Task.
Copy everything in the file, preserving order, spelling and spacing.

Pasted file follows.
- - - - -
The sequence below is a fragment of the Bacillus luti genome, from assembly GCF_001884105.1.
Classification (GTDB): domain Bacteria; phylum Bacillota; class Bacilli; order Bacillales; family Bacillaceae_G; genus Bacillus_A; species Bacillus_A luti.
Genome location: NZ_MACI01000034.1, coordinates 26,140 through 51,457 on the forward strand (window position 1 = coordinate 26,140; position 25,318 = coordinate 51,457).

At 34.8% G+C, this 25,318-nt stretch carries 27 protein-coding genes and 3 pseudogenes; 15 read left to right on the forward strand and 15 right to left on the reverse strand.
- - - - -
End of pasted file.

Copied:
The sequence below is a fragment of the Bacillus luti genome, from assembly GCF_001884105.1.
Classification (GTDB): domain Bacteria; phylum Bacillota; class Bacilli; order Bacillales; family Bacillaceae_G; genus Bacillus_A; species Bacillus_A luti.
Genome location: NZ_MACI01000034.1, coordinates 26,140 through 51,457 on the forward strand (window position 1 = coordinate 26,140; position 25,318 = coordinate 51,457).

At 34.8% G+C, this 25,318-nt stretch carries 27 protein-coding genes and 3 pseudogenes; 15 read left to right on the forward strand and 15 right to left on the reverse strand.